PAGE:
IMPERIAL SHIH TZU PUPPIES

Snuggly. Vivacious.


Also known as Chrysanthemum Dog or Lhasa Lion Dog, the Shih Tzu is ready to be your new furry best friend. Shih Tzu means “little lion” and is one of the oldest known breeds. Shih Tzus have been part of Chinese culture since the Tang dynasty when they were bred to be companions. These pups are friendly and vivacious and can easily get enough exercise even in small spaces. Because of the Shih Tzu’s double coat of long, flowing hair, this breed does require more grooming care than many other breeds. You won’t mind though, because Shih Tzus are great company for people and other animals.

Temperament

Snuggly & Affectionate
Their name means “little lion,” but the Shih Tzu is anything but ferocious. These pups are alert and playful and generally well-behaved. They will want to be by your side, and they’ll be affectionate with the whole family. They get along well with people and animals and are adaptable to their setting, large or small.

Shih Tzus are great alarms — they will let you know when strangers approach. (Be sure to properly manage barking with your young puppy to avoid problem barking.)

These dogs are usually relatively easy to train, but be ready to handle their stubborn streak. They are also known to be a challenge to housetrain.

Appearance

Long & Flowing Coat
Shih Tzus have a broad, rounded skull, a short, square muzzle, and an underbite. They are sturdy for their size and longer than they are tall.

To keep hair from covering their large, expressive eyes, many Shih Tzu parents use a topknot. These pups have heavily furred ears and a heavily plumed tail that curves up over the back.

They are known for beautiful, long, flowing coats that come in:
  • Black
  • White
  • Gray
  • Brown
  • Combinations of colors

They are typically 9 to 11 inches in height and 9 to 16 pounds in weight.

Exercise

Medium Activity
These little pups do best when exercised for short bursts at least a couple of times a day.

We recommend 30 minutes of activity a day, walking about 6 miles a week.

However, Shih Tzus aren’t overly active and do well even in small living spaces.

Because of their small stature, Shih Tzu’s can be hurt easily. Keep a close eye on your pup’s interactions with other animals and small children.
History The Shih Tzu breed is one of the oldest known and was favored by Chinese royals and kept at court as far back as the Tang dynasty, 618 to 907. Although we don’t know its exact ancestors, experts believe they are a cross between Tibet’s Lhasa Apso breed and a small Chinese dog like a Pekingese. Shih Tzus became

The Shih Tzu breed is one of the oldest known and was favored by Chinese royals and kept at court as far back as the Tang dynasty, 618 to 907. Although we don’t know its exact ancestors, experts believe they are a cross between Tibet’s Lhasa Apso breed and a small Chinese dog like a Pekingese. Shih Tzus became popular with commoners in China during the Ming dynasty, but they almost disappeared during the Chinese Revolution. Somehow seven males and seven females were saved, and all of today’s Shih Tzus are descended from those 14 dogs.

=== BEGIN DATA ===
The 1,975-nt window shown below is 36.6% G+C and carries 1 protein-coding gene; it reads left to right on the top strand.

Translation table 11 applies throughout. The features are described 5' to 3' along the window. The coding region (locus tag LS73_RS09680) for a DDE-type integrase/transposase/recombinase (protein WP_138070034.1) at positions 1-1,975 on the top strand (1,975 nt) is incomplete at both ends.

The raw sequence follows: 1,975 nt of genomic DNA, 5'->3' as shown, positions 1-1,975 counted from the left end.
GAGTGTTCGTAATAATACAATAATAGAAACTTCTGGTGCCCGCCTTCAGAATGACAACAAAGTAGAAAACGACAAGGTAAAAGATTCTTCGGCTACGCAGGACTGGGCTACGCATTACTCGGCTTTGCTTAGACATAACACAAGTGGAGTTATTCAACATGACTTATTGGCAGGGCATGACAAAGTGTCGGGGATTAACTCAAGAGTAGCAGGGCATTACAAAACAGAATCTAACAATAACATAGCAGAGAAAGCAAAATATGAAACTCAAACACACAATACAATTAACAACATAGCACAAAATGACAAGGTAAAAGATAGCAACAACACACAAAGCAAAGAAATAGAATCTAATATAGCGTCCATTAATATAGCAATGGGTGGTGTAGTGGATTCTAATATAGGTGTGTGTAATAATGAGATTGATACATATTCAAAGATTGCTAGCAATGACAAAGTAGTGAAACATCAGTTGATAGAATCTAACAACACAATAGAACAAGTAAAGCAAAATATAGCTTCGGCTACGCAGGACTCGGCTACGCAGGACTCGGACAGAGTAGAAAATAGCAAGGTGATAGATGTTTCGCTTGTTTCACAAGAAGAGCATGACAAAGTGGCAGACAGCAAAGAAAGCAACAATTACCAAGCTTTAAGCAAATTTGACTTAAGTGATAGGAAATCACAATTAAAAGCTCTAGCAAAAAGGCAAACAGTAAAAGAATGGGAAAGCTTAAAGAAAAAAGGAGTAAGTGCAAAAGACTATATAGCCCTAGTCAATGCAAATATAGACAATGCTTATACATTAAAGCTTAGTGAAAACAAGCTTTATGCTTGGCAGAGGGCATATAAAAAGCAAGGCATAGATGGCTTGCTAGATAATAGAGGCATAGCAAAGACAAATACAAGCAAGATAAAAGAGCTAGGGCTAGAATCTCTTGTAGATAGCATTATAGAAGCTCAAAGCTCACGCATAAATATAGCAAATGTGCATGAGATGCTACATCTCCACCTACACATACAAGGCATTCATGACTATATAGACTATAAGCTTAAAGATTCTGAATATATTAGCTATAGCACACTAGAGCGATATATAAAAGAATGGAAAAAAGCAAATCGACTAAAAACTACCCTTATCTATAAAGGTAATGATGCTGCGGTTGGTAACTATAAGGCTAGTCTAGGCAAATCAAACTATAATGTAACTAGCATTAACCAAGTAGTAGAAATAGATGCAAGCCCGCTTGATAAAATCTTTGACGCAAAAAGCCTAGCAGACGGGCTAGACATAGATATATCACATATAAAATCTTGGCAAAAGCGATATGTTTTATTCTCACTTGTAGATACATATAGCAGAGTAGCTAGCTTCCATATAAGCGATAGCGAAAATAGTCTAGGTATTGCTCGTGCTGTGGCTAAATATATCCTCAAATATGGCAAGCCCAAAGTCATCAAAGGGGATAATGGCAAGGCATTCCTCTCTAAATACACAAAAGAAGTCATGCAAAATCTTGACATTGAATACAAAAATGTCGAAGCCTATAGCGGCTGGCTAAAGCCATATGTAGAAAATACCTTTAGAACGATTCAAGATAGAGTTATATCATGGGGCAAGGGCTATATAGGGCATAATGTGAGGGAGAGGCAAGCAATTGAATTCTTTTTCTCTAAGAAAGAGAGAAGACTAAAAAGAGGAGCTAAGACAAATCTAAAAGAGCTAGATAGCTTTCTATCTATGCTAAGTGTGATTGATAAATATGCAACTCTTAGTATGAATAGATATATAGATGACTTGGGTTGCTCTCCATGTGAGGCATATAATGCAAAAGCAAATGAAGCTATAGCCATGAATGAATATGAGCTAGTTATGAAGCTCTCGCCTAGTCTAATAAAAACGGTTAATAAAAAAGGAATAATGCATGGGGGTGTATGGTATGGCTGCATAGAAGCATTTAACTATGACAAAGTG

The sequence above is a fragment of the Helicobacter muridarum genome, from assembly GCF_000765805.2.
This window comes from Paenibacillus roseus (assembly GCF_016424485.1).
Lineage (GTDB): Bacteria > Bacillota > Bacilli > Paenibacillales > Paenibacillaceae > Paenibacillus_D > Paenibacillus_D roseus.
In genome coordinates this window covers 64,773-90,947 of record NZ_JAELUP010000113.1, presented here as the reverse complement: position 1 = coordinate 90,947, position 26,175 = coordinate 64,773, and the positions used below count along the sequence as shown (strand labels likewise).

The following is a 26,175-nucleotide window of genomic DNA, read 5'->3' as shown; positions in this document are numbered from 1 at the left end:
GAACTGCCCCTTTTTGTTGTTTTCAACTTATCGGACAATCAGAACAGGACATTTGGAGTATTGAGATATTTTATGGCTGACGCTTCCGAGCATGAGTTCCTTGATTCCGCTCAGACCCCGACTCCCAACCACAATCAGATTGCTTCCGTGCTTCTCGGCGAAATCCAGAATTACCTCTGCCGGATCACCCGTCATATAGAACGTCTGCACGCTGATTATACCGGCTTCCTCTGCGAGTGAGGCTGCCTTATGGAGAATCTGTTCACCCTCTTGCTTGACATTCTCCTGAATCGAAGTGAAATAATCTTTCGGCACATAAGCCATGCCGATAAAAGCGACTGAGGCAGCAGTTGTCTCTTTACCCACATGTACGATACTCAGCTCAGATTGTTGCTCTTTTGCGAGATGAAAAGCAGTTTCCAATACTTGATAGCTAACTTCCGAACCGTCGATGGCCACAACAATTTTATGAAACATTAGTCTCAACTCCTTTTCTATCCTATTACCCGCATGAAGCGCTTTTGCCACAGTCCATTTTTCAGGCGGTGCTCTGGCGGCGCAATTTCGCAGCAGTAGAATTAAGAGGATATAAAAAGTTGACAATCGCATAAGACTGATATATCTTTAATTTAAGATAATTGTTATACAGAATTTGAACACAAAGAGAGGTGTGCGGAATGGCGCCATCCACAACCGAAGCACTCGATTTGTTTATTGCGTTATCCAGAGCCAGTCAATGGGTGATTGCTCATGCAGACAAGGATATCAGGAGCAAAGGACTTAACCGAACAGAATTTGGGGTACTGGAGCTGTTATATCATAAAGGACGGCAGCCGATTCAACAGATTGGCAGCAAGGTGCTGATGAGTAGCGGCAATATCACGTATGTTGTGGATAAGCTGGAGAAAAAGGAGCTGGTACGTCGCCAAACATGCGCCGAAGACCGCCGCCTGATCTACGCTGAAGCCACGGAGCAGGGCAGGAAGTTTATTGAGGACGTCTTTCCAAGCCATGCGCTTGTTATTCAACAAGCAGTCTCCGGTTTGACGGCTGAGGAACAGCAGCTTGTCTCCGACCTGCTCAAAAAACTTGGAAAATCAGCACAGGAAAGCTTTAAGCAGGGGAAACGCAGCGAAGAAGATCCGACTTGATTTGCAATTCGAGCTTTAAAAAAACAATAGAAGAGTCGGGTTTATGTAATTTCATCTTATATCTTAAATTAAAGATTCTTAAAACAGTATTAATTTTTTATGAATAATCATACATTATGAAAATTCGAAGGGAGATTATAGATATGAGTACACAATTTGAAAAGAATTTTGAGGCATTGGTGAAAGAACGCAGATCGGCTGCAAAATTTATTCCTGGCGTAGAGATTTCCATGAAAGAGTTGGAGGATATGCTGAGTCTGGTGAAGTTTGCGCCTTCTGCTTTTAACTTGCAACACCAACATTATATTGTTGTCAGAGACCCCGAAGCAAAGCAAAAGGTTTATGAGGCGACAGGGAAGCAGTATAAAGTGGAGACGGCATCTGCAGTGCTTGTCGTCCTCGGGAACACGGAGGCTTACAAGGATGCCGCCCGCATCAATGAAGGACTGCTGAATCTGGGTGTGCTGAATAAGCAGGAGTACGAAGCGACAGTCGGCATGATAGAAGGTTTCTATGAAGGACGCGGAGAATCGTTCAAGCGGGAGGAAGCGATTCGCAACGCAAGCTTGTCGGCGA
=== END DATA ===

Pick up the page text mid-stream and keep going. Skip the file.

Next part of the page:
These dogs began to appear in other countries and North America in the early 1900s. They were often referred to as Apsos. Clubs recognizing the differences between Shih Tzus and Apsos were not established until 1934 and 1935, but a standard defining the Shih Tzu’s unique characteristics wasn’t established until 1938. World War II veterans returning to the United States brought these vivacious little pups home with them from England. In 1969 Shih Tzus were recognized as a toy breed with the American Kennel Club. They became popular in the U.S. quickly and continue to be popular today.

Major health concerns to be aware of:

  • Intervertebral Disc Disease
  • Eye Problems
  • Brachycephalic Syndrome

Minor health concerns to be aware of:

  • Otitis Externa
  • Urolithiasis
  • Eye Disease
  • Cleft Lip or Palate

The Shih Tzu’s distinctive coat is long and elegant, and it requires a great deal of upkeep. We recommend bathing weekly and brushing and combing daily. Doing so will keep them tangle- and mat-free, and it will also protect the underlying skin that can be damaged if mats are allowed to develop. This breed usually sheds less than others; however, when their mature coat replaces their juvenile coat at about two years old, they will temporarily shed more heavily.

Because the elegant show coat requires so much maintenance, many Shih Tzu parents opt to keep their coats short with grooming every 6 to 8 weeks. It’s helpful to get your puppy used to grooming early so they will become more cooperative with the process over time. Shih Tzus who have regular cuts will still require brushing and combing every two or three days, and you can wipe their faces with a damp cloth daily to keep their fur from staining.

These little pups can be sensitive to temperature, so be sure to protect them from excessive heat or cold. On very hot or cold days, indoor exercise may be the best choice. Finally, because of the Shih Tzu’s brachycephalic facial structure and small size, it’s susceptible to dental disease. Be sure to get dental care regularly.

MEET YOUR FUR BABY

Imperial Shih Tzu

Maze Male Shih-Tzu Puppy*

Male

20000
$1,795.00

Imperial Shih Tzu

Puppet Male Shih-Tzu Puppy*

Male

20000
$1,795.00

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